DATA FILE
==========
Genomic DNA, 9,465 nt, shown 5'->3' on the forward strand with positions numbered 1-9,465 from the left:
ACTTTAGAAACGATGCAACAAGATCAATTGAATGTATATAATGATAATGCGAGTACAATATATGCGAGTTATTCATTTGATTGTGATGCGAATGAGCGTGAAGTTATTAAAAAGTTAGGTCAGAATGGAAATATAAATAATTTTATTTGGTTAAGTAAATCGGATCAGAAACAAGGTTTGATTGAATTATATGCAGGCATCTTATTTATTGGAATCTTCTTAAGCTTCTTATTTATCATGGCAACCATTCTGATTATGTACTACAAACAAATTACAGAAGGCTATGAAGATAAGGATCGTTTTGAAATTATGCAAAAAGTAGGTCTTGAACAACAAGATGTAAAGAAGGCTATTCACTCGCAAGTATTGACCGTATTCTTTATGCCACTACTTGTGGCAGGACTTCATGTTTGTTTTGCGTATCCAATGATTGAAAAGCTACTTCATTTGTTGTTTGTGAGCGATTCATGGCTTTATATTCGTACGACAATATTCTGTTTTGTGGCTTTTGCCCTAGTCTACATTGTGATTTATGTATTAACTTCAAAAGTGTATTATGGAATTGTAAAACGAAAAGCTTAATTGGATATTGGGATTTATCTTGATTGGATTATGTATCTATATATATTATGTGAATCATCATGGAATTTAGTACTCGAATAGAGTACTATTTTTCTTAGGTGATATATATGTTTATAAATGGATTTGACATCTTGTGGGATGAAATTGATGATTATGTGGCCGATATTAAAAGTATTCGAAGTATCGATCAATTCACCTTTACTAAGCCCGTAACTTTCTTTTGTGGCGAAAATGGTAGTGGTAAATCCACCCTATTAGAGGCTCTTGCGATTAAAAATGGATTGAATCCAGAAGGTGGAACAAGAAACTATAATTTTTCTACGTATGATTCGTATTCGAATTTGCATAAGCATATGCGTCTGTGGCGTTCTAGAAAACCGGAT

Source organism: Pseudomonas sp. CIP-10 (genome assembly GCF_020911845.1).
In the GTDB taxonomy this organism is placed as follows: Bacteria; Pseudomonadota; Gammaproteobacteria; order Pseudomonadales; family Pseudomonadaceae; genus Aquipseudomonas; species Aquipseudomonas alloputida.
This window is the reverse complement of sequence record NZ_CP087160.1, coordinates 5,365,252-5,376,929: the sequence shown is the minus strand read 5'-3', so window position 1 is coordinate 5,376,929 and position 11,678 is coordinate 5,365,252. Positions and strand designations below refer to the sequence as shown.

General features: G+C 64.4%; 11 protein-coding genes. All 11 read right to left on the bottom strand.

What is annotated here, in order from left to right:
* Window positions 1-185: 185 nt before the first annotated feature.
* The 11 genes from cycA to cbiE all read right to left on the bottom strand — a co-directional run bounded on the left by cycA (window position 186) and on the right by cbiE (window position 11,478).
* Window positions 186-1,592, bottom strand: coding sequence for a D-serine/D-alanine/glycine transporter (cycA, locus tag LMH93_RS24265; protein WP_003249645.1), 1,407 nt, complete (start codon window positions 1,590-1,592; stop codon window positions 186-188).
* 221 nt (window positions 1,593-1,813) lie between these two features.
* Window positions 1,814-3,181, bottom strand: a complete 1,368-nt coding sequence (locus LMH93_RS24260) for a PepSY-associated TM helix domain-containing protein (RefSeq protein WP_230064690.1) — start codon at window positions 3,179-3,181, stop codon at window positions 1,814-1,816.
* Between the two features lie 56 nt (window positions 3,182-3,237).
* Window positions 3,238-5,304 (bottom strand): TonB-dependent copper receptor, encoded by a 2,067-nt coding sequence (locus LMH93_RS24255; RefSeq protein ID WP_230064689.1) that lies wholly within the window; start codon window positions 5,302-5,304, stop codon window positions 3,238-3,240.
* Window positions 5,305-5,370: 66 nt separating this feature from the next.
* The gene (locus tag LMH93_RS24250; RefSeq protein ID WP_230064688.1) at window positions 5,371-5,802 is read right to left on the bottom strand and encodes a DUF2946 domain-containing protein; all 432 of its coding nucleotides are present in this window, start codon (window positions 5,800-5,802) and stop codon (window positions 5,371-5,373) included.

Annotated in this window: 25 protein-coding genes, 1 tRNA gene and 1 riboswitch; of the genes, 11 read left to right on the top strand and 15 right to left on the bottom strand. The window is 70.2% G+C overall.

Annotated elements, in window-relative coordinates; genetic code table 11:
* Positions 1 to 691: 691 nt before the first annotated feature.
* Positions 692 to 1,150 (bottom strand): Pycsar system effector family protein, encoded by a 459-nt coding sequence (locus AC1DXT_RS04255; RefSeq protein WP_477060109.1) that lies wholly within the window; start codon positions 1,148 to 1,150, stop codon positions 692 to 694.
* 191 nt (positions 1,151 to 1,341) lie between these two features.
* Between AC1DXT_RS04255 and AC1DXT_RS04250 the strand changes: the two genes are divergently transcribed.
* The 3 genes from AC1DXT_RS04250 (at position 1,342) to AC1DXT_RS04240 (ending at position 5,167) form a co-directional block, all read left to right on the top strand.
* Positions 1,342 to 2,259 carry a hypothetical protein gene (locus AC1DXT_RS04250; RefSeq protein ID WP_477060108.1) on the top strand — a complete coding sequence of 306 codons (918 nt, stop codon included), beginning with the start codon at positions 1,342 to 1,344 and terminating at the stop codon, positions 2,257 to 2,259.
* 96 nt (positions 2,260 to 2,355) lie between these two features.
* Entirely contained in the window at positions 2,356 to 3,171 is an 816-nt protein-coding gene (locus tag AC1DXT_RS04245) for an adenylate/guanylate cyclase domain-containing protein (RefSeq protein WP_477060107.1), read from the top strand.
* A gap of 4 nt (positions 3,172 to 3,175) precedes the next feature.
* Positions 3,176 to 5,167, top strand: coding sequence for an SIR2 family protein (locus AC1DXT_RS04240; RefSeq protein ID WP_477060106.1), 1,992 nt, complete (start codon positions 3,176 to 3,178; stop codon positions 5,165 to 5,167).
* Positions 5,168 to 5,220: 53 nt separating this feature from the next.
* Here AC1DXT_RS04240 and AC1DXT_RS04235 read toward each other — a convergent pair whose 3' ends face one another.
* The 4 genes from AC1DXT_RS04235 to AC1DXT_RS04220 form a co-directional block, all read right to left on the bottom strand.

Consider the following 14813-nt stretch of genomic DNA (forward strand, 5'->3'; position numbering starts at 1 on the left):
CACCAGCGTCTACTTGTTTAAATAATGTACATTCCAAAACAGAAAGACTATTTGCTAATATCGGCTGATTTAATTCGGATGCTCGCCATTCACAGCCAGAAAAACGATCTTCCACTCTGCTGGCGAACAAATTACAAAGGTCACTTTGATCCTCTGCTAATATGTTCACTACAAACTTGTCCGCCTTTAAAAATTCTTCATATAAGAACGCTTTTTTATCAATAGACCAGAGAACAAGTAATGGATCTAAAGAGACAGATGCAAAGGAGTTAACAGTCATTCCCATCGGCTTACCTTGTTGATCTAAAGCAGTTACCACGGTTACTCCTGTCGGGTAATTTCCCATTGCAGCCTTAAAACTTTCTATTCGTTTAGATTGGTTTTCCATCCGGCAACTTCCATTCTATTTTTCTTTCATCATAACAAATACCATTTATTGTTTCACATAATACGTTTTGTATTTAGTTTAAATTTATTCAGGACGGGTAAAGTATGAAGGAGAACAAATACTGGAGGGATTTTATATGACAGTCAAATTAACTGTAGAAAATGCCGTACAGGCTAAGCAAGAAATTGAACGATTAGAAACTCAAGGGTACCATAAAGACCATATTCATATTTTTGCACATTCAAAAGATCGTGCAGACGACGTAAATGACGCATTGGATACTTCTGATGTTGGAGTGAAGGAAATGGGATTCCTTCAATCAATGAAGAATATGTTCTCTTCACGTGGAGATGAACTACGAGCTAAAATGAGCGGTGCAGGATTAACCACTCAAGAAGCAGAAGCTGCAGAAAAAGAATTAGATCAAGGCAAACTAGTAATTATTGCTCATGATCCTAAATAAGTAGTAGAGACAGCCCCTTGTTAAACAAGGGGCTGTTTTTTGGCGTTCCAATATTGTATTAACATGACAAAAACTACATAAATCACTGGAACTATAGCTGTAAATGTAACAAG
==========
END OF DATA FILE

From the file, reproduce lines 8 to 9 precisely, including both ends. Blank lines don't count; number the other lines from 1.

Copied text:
* Window positions 1-185: 185 nt before the first annotated feature.
* The 11 genes from cycA to cbiE all read right to left on the bottom strand — a co-directional run bounded on the left by cycA (window position 186) and on the right by cbiE (window position 11,478).